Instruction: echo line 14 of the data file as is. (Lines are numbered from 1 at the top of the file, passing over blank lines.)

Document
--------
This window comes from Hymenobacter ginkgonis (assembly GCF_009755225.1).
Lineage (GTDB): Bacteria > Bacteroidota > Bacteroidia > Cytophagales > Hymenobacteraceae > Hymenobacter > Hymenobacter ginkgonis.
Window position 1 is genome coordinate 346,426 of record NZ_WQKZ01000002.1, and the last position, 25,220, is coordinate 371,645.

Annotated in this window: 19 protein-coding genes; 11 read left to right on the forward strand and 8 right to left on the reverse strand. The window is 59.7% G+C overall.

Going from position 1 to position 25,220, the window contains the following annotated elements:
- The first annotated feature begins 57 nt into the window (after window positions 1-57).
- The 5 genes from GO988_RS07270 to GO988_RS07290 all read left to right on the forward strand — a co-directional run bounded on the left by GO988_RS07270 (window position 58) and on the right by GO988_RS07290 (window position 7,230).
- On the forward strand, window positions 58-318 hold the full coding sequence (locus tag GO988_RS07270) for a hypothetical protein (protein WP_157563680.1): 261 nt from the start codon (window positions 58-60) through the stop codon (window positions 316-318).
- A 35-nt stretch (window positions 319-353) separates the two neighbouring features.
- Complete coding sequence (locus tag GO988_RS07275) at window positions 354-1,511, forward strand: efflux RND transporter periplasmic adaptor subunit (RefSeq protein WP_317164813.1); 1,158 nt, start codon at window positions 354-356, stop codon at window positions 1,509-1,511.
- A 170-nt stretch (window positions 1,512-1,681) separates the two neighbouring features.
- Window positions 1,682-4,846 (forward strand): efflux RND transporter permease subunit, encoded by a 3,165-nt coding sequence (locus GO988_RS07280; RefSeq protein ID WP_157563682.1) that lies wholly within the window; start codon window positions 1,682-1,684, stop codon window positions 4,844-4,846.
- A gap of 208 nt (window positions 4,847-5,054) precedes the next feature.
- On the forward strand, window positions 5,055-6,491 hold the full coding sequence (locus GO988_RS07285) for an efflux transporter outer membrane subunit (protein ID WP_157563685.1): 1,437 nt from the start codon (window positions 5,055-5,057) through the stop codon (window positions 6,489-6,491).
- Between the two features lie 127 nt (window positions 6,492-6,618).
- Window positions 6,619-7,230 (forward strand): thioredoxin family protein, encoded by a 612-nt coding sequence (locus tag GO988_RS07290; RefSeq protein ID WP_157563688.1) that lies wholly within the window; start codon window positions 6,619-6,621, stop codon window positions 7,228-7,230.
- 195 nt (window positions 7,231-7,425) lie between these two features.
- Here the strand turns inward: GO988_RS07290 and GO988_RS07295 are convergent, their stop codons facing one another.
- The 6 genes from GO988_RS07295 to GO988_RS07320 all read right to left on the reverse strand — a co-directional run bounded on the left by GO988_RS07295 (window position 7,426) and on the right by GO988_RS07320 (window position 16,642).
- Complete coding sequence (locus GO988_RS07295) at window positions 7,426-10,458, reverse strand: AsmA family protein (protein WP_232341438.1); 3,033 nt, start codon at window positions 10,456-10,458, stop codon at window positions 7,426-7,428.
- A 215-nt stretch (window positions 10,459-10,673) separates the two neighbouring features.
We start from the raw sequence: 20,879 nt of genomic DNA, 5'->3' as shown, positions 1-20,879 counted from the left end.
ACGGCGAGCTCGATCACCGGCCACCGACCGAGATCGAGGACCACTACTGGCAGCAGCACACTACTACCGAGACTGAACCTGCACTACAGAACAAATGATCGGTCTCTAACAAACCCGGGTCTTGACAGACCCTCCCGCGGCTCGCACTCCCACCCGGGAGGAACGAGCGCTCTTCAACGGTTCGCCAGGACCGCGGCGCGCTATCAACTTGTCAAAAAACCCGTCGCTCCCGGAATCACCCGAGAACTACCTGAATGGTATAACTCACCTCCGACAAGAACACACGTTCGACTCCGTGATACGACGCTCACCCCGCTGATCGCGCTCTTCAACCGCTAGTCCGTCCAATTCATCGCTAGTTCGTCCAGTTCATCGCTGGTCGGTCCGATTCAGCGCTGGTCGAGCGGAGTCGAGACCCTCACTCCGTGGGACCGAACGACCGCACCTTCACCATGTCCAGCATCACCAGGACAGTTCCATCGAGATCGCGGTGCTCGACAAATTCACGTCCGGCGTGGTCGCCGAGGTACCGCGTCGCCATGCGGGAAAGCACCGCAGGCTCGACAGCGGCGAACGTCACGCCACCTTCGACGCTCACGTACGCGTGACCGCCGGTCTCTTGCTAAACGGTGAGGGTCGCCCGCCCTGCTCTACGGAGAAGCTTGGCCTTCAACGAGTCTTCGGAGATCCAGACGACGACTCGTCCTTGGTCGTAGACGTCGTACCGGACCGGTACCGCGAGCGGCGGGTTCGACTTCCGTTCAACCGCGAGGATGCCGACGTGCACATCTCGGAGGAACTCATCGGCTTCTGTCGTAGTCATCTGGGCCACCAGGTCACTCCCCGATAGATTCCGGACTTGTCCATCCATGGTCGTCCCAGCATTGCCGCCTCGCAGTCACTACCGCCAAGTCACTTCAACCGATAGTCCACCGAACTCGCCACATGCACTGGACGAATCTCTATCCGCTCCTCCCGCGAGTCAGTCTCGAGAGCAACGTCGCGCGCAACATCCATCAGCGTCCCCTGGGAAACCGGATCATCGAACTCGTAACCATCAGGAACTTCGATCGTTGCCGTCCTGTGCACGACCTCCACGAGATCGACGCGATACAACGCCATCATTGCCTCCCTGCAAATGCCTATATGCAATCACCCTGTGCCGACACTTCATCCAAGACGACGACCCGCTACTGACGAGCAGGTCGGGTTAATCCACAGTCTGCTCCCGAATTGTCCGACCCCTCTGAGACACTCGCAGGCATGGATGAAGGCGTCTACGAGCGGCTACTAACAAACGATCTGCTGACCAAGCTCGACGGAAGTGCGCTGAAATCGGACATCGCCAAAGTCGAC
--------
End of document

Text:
- On the forward strand, window positions 5,055-6,491 hold the full coding sequence (locus GO988_RS07285) for an efflux transporter outer membrane subunit (protein ID WP_157563685.1): 1,437 nt from the start codon (window positions 5,055-5,057) through the stop codon (window positions 6,489-6,491).